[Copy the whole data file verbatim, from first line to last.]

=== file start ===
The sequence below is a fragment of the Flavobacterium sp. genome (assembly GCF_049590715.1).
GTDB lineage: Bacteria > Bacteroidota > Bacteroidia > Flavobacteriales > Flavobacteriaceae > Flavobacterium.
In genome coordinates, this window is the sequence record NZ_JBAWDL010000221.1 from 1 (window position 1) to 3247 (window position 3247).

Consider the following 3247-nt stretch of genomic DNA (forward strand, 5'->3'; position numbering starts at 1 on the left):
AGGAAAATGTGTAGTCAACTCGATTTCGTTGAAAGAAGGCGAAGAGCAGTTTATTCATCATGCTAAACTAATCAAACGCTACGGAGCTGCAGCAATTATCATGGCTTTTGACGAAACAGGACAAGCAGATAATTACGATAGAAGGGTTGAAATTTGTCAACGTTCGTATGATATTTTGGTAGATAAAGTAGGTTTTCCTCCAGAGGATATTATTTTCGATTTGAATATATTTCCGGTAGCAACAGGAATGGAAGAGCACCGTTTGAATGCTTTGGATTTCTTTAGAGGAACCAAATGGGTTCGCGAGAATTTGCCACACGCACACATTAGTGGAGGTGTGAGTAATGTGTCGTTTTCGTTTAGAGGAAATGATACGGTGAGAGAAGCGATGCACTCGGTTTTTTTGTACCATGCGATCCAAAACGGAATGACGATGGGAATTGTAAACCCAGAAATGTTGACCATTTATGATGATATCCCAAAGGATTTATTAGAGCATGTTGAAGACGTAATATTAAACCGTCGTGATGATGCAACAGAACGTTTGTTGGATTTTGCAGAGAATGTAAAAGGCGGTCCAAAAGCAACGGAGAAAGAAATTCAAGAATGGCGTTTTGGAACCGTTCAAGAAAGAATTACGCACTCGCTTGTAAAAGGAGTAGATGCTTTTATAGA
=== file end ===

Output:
The sequence below is a fragment of the Flavobacterium sp. genome (assembly GCF_049590715.1).
GTDB lineage: Bacteria > Bacteroidota > Bacteroidia > Flavobacteriales > Flavobacteriaceae > Flavobacterium.
In genome coordinates, this window is the sequence record NZ_JBAWDL010000221.1 from 1 (window position 1) to 3247 (window position 3247).

Consider the following 3247-nt stretch of genomic DNA (forward strand, 5'->3'; position numbering starts at 1 on the left):
AGGAAAATGTGTAGTCAACTCGATTTCGTTGAAAGAAGGCGAAGAGCAGTTTATTCATCATGCTAAACTAATCAAACGCTACGGAGCTGCAGCAATTATCATGGCTTTTGACGAAACAGGACAAGCAGATAATTACGATAGAAGGGTTGAAATTTGTCAACGTTCGTATGATATTTTGGTAGATAAAGTAGGTTTTCCTCCAGAGGATATTATTTTCGATTTGAATATATTTCCGGTAGCAACAGGAATGGAAGAGCACCGTTTGAATGCTTTGGATTTCTTTAGAGGAACCAAATGGGTTCGCGAGAATTTGCCACACGCACACATTAGTGGAGGTGTGAGTAATGTGTCGTTTTCGTTTAGAGGAAATGATACGGTGAGAGAAGCGATGCACTCGGTTTTTTTGTACCATGCGATCCAAAACGGAATGACGATGGGAATTGTAAACCCAGAAATGTTGACCATTTATGATGATATCCCAAAGGATTTATTAGAGCATGTTGAAGACGTAATATTAAACCGTCGTGATGATGCAACAGAACGTTTGTTGGATTTTGCAGAGAATGTAAAAGGCGGTCCAAAAGCAACGGAGAAAGAAATTCAAGAATGGCGTTTTGGAACCGTTCAAGAAAGAATTACGCACTCGCTTGTAAAAGGAGTAGATGCTTTTATAGA